Brits are split between those who think all in the armed are heroes and those who think only those who perform particularly brave acts are
Ever since 2009, the UK has celebrated Armed Forces Day on the last Saturday in June. The event, itself an extension of the three year old Veterans Day celebration, was implemented to raise awareness and appreciation for those who serve in Britain’s armed forces.
Members of the armed forces – especially in the United States, but also in Britain – are often referred to as heroes. But a BBC documentary in 2015 uncovered that many veterans feel uncomfortable with being described as heroes.
Now a new YouGov study conducted in the United States, Great Britain and Germany uncovers drastically different attitudes in each country towards which troops, if any, people consider to be heroes.
The survey asked which members of the armed forces, if any, should be considered heroes. The response is most unified in the US: 50% of Americas say that everyone serving in the armed forces is a hero, regardless of their role or experience.
Britons are split. One third (32%) also consider all armed forces personnel to be heroes, while an opposing third (31%) believe that only those armed forces personnel who have performed particularly brave acts should be described as heroes.
In Germany, the most common response was that no members of the armed forces should be described as heroes. Three out of every ten Germans (30%) gave this answer. By contrast, only 5% of Americans and 6% of Britons said the same.
In Britain and German younger people are the most likely to consider all troops heroes; in the US it is the over-40s
In the US older Americans are most likely to describe all troops as heroes, while younger Americans are less sure. Among Americans aged 40 and over, 55-57% say that all armed forces personnel should be described as heroes, compared to 44% of 30-39 year olds and 37% of 18-29 year olds.
For their part, younger Americans were more likely to answer either that only those serving in combat roles should be described as heroes (12-16% of the under 40s compared to 6-7% of the over 50s), or simply answered “don’t know” (16-21% of the under 40s compared to 5-8% of those aged 50+).
By contrast, in the UK and Germany it is the younger generations who are most likely to believe that all who serve in the armed forces are heroes. In the UK 39% of 18-29 year olds gave this answer – a figure which fell with ever age group down to 27% of 60+ year olds. In Germany the figures are 25% of 18-29 year olds falling to 7% of 60+ year olds.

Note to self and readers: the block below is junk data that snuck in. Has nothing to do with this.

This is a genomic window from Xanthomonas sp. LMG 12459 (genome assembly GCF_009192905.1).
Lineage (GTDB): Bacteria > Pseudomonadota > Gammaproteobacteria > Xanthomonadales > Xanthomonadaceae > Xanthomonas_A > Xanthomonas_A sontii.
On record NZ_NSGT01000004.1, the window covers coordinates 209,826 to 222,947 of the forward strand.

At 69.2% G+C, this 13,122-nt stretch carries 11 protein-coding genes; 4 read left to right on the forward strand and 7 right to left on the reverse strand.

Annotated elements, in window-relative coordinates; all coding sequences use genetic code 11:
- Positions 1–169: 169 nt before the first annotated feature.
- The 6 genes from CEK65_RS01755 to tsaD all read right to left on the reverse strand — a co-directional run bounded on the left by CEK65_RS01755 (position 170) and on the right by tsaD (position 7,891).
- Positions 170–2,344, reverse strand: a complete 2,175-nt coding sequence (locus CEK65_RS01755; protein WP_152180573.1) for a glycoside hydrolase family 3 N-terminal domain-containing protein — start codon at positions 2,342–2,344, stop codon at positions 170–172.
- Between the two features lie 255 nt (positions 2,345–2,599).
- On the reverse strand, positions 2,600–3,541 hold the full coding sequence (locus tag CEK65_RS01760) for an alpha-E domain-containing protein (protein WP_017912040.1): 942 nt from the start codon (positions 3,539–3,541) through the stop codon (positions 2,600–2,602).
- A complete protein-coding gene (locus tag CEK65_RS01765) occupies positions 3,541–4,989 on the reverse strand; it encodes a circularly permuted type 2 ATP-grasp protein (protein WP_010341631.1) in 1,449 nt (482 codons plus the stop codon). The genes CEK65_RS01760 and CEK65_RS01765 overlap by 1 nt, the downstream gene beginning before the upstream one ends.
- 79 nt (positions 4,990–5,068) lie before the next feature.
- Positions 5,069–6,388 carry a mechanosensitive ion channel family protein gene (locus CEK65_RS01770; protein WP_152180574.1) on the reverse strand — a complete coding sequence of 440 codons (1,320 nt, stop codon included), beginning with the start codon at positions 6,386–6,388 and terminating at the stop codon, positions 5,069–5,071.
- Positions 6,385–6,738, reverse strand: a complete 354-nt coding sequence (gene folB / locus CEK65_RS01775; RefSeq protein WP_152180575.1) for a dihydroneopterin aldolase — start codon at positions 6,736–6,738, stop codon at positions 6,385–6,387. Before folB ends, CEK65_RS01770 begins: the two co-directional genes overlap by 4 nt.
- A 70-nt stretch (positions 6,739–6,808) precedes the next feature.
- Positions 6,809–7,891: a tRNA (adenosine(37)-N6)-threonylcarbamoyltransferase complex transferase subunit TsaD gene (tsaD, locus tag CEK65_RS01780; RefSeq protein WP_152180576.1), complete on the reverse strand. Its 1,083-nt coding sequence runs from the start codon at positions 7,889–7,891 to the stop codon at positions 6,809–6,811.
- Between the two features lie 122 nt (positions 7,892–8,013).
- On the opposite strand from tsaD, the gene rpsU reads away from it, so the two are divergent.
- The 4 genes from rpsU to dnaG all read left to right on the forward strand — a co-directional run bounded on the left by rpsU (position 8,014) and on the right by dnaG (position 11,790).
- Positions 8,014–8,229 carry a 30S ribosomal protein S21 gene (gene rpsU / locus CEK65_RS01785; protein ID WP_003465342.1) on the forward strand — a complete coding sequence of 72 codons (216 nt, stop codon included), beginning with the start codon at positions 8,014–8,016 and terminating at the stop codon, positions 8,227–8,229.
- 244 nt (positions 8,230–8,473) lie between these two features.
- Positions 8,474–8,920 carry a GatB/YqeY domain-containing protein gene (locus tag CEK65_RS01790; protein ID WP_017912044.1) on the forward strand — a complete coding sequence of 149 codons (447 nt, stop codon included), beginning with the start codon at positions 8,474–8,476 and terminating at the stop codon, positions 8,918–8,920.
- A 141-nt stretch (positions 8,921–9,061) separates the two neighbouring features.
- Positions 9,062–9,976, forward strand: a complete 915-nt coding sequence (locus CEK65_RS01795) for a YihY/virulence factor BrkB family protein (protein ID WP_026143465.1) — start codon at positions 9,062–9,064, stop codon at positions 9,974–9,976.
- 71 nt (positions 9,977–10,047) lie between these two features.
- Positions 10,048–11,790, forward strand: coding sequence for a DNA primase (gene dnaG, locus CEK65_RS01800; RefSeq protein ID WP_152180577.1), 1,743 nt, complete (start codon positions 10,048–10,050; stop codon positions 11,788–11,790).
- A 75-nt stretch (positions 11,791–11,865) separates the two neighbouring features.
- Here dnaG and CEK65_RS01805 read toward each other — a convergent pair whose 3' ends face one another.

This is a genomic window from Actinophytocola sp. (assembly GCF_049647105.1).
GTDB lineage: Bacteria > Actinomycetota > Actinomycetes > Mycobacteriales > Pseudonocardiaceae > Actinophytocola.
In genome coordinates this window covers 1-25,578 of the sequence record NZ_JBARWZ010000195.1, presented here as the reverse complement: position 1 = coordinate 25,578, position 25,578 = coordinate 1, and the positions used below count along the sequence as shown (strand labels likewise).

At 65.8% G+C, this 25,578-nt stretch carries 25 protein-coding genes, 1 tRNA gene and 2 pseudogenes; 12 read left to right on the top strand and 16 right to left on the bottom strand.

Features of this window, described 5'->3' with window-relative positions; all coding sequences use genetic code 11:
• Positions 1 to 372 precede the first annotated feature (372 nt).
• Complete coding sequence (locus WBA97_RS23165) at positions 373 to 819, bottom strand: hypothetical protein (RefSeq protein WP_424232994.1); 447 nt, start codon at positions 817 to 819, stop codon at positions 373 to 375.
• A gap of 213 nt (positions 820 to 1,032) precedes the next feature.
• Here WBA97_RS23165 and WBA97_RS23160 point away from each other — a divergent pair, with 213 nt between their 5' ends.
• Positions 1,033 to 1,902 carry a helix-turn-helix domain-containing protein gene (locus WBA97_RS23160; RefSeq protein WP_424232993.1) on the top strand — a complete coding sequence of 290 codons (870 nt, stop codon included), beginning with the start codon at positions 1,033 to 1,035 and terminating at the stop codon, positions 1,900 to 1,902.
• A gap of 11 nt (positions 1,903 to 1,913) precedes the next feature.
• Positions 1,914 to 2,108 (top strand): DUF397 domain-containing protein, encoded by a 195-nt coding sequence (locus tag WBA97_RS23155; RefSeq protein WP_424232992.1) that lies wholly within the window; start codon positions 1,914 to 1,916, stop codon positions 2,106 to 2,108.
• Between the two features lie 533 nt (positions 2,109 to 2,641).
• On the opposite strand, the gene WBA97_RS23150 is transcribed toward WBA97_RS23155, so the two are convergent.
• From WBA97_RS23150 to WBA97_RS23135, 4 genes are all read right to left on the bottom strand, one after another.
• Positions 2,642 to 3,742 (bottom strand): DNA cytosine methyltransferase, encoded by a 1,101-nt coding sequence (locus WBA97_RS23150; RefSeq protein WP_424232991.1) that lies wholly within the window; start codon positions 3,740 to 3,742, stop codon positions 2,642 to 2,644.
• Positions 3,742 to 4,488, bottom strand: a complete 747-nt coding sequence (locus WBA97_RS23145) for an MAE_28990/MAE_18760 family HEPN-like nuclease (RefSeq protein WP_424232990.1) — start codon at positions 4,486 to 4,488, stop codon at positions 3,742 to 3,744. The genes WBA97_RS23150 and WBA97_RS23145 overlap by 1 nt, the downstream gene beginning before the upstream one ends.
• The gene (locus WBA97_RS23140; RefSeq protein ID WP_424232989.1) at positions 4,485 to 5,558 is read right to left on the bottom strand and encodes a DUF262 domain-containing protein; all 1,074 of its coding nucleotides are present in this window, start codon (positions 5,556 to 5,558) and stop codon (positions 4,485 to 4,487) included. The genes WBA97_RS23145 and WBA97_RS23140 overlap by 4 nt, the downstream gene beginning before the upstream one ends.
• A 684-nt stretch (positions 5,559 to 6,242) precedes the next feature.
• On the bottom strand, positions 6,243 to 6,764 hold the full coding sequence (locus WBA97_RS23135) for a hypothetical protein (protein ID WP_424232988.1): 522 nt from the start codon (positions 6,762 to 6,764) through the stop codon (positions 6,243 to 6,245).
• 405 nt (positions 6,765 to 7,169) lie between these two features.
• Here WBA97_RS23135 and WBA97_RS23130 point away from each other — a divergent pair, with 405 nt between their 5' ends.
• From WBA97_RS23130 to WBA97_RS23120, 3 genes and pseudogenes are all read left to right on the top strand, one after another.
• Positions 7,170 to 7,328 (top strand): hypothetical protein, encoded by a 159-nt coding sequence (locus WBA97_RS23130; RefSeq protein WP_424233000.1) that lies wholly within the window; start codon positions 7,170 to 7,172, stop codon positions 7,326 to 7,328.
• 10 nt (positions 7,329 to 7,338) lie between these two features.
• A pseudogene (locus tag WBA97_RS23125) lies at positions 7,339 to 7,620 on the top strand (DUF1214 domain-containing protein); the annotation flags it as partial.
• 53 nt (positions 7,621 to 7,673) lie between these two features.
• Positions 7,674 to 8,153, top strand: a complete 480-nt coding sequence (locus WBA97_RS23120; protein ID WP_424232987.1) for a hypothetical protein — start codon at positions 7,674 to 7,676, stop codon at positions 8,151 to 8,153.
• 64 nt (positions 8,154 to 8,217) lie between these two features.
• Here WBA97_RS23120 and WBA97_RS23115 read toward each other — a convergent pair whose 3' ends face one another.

The motivations of older generations in the two countries are different, however. In Britain older people are more likely to answer that only those troops who had performed brave acts should be described as heroes (37%). In Germany, by contrast, 60+ year olds are most likely to say that no members of the armed forces should be described as heroes (44%) – no doubt a result of war guilt being more present among older Germans.
Republicans, Leave voters and the AfD are the most likely to have more inclusive views of which troops are heroes
In the UK the divide seems to be more between Remainers and Leavers than along traditional party lines, with little difference between the views of Labour and Conservative voters (although Liberal Democrats are markedly different). Leave voters are more likely to describe all troops as heroes (36% vs 25% of Remain voters), while Remain voters were more likely to say that only those in the armed forces who have performed particularly brave acts are heroes (37% vs 28% of Leavers).
In Germany, AfD voters are the least likely to say that none of the troops are heroes, at 22%, and are the only group for whom this answer is not the most commonly given. By contrast, 26% of CDU/CSU say that no troops are heroes, 35% of SPD and 50% of Green.
In the US, Republicans in particular are likely to say that all the troops are heroes, at 59%. Democrats are closer to the national average at 49%, with Independents being less likely at 42%.
American women are much more likely to say all troops are heroes than men
Women in the US are substantially more likely than men to consider all the troops heroes, with a fifteen percentage point gap between the genders (57% of women vs 42% of men).
In the UK, the most notable gender differences are that women are more likely to consider all armed forces personnel as heroes (36% to 28% of men) while men are more likely to say that only those who have performed particularly brave acts are (34% to 28%).
Differences between men and women in Germany are less pronounced, with the largest being that 24% of German women answered “don’t know” compared to 16% of German men.